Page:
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When COVID-19 Meets Culture

Corporate Ethics & Compliance Officer John D. Heckel

No one saw it coming and no one was prepared. In hindsight, we all realize now that we should have been planning for something like this all along. This is the story of how a crisis brought us together as employees and forced us to quickly adapt to a new normal. It’s also a story of how an industry came together to share best practices in a crisis.

When news first broke about a virus called COVID-19, it was speculated that it was no more than another cold or flu, right? As more information developed about how contagious this virus was, and how deadly it could be, it became evident to Manson leadership that we needed to immediately implement precautions. Manson formed a COVID-19 Task Force to find out as much as we could and to centralize communications and planning. The only thing we were absolutely certain of was that we were committed to the safety and well-being of Manson employees first and foremost. Our focus centered on what needed to be done to protect employees and their families from contracting the virus, and at the same time meet our contractual obligations to our clients while keep our essential operations functioning.

We set out to answer the classic questions “who, what, where, how and when.” We began to read everything we could about the virus, starting with searching the Centers for Disease Control (CDC) website. Early on, however, while the CDC and the World Health Organization had provided some guidance on protocols to prevent transmission of the virus, no one knew for sure exactly how the virus was spread and what was necessary to protect the health and well-being of everyone.

With so many questions still unanswered, in early March 2020 we implemented a Work From Home policy and a Don’t Come To Work If You Are Sick policy. One of our goals was to reduce the occupancy of our offices to enable better social distancing.

Our IT department quickly provided all employees with access to video meeting software, which meant we could limit in-person meetings. Manson’s President, John Holmes, hosted COVID-19-specific Department Head calls every morning to communicate, coordinate, inform, and share feedback. We modified our plans as new information was developed and we began sharing our response plan with clients, stakeholders, and interested parties via the Manson website.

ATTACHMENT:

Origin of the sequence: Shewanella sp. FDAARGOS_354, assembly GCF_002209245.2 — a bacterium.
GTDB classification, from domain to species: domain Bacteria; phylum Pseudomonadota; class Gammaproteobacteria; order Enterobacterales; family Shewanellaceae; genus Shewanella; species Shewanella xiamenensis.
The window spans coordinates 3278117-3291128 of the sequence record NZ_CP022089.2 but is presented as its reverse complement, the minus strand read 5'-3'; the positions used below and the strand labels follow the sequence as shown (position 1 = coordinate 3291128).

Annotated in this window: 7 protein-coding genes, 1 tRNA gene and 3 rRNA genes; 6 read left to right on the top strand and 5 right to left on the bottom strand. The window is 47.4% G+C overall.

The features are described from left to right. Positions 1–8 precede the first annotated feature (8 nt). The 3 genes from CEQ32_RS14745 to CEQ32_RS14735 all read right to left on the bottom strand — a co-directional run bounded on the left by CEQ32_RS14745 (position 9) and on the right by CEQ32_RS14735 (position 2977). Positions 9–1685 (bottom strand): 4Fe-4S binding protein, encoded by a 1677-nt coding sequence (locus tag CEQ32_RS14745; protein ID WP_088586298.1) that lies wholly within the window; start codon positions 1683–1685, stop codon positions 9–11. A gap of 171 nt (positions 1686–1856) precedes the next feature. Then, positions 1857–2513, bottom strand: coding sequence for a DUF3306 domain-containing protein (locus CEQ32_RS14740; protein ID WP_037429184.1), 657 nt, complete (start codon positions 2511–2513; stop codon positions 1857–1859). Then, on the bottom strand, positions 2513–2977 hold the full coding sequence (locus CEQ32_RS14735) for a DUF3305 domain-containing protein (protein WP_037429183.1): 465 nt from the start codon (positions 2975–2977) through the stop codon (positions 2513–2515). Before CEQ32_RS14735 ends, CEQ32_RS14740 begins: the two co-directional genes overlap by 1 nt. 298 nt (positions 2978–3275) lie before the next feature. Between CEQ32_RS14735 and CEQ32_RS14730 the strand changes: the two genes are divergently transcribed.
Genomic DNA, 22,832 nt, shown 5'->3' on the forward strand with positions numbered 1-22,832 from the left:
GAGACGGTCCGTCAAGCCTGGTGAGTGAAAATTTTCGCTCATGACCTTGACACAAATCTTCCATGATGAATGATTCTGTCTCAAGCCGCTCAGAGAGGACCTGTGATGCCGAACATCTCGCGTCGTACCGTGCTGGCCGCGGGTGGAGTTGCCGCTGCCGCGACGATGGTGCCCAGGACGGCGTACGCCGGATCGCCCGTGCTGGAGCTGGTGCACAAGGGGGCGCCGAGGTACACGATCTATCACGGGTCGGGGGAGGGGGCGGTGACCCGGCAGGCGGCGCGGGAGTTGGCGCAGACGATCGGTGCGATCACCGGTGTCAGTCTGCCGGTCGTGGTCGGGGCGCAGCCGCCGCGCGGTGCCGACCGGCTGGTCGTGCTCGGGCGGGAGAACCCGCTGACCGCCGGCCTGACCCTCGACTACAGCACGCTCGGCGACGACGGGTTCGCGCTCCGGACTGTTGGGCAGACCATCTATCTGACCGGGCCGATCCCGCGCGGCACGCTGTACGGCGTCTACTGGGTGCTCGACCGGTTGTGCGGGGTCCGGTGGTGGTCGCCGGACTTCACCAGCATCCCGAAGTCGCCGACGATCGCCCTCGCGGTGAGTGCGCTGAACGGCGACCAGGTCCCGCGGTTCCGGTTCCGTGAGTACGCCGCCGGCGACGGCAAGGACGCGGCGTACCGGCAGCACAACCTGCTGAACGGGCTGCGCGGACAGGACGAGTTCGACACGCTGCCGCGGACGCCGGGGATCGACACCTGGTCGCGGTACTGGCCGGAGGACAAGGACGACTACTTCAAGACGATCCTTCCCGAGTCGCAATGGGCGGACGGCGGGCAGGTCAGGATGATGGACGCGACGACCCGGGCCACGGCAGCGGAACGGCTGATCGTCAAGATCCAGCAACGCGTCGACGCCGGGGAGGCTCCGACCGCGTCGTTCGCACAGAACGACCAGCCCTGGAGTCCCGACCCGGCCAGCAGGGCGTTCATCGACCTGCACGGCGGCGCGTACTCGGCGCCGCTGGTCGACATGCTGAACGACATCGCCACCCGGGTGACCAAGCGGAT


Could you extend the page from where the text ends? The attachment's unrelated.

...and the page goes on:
Our Chief Operations Officer, Jim McNally, hosted twice-weekly COVID-19 operations calls with all area vice presidents. We created a COVID-19 SharePoint site to collect local/area regulations, response plans, tools, resources, etc. We also implemented schedule planning and log-in sheets to aid in contact tracing.

Our executives participated in industry groups and forums to discuss best practices in safeguarding employees from contracting the virus. We compared our plans to those developed by our partners and others in our industry and implemented the best practices of all plans. What you may not know is that while construction companies are rabid competitors when it comes to bidding and estimating work, we are willing collaborators when it comes to safety and protecting the public, ready to share best practices and solutions with one another.

We identified a Point of Contact (POC) for each office, jobsite, vessel, and work location. The POC is responsible for developing and implementing a site-specific COVID-19 plan that meets the federal, state, and local laws, as well as reflects any client’s notification requirements if someone were to test positive while working at the site. In addition, office layout needed to account for social distancing and Plexiglas barriers were erected around high contact work stations. Protocols for temperature checks were developed, masks required, and hand sanitizer and signage reminding of protocols distributed.

Perhaps the most important process put into action by the Task Force was centralized tracking of suspected COVID-19 cases. Manson’s Claims Manager, Jan Lindsey, contacted and interviewed all Manson employees who were, or could be, COVID-19 positive. She informed employees of our isolation protocols and let them and their job sites know when it was safe to return to work.

All the above was put together in record time. After reflecting on how we tackled this difficult and challenging situation, it occurred to me that we had subconsciously followed Manson’s three core values: Take care of people first and always; Do the right thing; and Find a better way.

It has been said that tough times don’t change who you are, they just magnify who you are. Covid-19 may have changed the way we operate, but it didn’t change who we are. Manson’s culture of compliance made it easy to implement a program that relied on all employees adhering to the protocols to make our program successful.

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